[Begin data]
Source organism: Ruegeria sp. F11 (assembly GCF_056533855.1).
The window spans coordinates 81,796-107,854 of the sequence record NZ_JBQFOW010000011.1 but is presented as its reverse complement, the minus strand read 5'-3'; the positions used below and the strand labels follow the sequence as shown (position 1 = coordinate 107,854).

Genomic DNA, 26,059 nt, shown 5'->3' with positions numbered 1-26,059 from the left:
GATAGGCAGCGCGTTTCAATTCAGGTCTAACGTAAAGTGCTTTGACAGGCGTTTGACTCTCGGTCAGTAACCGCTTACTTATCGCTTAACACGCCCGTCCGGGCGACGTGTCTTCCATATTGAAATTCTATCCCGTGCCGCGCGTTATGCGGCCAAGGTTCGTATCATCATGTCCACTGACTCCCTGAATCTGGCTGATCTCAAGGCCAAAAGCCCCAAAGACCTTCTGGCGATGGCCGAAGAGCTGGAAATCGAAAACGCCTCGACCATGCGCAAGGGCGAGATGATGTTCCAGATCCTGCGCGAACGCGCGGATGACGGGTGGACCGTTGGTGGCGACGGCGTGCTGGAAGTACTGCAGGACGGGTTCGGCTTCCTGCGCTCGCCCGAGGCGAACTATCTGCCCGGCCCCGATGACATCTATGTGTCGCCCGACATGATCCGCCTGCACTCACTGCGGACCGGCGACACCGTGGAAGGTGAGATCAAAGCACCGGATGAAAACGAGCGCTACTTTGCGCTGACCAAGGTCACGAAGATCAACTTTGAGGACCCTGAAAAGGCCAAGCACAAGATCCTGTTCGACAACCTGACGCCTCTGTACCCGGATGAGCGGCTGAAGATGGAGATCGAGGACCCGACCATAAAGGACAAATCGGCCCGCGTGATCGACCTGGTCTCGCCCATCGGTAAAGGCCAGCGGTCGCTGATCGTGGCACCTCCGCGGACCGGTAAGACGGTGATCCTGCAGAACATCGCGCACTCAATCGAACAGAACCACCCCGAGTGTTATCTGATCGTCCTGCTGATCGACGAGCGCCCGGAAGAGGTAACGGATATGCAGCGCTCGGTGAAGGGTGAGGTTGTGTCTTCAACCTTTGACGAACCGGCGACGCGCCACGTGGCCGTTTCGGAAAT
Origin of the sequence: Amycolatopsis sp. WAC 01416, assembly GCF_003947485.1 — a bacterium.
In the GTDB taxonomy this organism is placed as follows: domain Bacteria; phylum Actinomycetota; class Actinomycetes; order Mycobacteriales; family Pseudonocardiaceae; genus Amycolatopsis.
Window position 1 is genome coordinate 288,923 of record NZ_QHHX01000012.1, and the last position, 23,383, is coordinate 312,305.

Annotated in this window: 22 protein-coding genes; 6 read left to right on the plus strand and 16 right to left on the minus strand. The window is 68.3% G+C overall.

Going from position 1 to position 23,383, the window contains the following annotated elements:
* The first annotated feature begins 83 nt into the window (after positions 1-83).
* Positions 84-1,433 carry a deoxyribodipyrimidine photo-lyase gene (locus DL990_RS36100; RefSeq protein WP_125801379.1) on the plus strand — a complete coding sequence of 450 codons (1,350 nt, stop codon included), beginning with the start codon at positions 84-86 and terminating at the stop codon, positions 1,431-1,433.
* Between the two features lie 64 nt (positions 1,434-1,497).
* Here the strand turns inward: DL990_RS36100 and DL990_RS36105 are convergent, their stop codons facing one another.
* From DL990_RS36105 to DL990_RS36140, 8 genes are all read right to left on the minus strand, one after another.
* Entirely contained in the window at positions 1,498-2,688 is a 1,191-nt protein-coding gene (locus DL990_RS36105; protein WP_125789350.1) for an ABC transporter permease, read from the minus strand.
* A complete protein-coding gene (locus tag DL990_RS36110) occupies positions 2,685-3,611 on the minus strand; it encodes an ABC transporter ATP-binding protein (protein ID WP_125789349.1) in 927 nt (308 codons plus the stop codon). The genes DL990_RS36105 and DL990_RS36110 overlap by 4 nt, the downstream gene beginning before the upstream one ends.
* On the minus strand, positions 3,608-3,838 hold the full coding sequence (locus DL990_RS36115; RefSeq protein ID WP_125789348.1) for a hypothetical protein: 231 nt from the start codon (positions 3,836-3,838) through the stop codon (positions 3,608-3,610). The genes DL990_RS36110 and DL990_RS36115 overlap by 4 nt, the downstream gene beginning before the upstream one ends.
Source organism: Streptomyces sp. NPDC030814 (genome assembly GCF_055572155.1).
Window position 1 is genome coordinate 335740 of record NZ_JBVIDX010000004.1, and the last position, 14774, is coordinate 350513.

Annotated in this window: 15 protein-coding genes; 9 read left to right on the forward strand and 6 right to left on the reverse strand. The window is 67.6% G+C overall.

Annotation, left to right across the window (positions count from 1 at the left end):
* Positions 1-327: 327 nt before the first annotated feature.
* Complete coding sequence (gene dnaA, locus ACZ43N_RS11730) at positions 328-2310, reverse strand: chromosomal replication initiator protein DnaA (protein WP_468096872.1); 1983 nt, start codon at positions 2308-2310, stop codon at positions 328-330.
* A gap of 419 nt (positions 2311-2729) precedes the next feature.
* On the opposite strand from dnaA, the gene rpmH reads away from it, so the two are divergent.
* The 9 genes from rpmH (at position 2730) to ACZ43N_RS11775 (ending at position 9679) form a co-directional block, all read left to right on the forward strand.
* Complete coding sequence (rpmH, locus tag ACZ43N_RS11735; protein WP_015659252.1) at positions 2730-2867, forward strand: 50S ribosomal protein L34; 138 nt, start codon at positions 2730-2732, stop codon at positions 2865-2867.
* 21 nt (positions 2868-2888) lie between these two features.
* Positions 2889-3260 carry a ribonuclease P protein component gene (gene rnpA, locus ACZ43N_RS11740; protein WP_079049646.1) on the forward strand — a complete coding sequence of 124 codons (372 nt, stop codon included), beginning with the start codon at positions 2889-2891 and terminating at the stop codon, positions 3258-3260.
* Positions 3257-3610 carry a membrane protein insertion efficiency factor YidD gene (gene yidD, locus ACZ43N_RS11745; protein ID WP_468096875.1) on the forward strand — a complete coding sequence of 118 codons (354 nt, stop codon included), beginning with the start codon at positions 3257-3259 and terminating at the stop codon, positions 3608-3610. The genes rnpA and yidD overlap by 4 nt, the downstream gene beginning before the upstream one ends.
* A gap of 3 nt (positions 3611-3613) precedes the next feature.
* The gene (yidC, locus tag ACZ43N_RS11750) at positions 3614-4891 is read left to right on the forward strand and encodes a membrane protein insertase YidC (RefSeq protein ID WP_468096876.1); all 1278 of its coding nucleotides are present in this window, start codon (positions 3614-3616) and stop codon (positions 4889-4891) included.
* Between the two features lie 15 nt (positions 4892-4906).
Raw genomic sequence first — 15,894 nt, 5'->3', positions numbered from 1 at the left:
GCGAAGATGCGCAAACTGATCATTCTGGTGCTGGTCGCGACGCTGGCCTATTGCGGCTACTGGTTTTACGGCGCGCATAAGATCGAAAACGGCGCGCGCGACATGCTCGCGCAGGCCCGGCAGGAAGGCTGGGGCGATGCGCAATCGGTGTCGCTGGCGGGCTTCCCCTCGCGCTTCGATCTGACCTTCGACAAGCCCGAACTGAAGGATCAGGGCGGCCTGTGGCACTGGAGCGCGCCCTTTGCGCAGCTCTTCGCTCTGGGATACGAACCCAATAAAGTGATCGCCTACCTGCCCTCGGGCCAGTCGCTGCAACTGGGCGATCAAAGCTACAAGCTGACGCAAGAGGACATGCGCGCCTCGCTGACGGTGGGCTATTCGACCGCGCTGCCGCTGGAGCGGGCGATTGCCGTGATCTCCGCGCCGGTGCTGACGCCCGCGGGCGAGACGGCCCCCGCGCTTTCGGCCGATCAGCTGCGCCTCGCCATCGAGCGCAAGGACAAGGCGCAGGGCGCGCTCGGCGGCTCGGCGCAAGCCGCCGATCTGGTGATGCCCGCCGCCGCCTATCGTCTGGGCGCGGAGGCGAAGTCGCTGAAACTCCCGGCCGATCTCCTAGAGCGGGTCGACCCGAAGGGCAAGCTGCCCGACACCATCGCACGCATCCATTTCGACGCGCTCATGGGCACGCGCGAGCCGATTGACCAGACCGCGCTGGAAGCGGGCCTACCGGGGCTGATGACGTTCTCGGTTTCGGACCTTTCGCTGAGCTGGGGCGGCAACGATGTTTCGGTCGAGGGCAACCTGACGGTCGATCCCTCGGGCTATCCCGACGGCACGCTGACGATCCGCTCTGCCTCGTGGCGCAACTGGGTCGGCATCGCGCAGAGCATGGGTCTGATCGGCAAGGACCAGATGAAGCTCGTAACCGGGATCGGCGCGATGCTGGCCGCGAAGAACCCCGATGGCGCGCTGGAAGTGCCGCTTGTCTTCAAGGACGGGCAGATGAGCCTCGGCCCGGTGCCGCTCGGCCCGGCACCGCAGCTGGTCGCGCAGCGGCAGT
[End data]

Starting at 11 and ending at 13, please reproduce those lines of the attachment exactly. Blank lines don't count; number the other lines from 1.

* Positions 84-1,433 carry a deoxyribodipyrimidine photo-lyase gene (locus DL990_RS36100; RefSeq protein WP_125801379.1) on the plus strand — a complete coding sequence of 450 codons (1,350 nt, stop codon included), beginning with the start codon at positions 84-86 and terminating at the stop codon, positions 1,431-1,433.
* Between the two features lie 64 nt (positions 1,434-1,497).
* Here the strand turns inward: DL990_RS36100 and DL990_RS36105 are convergent, their stop codons facing one another.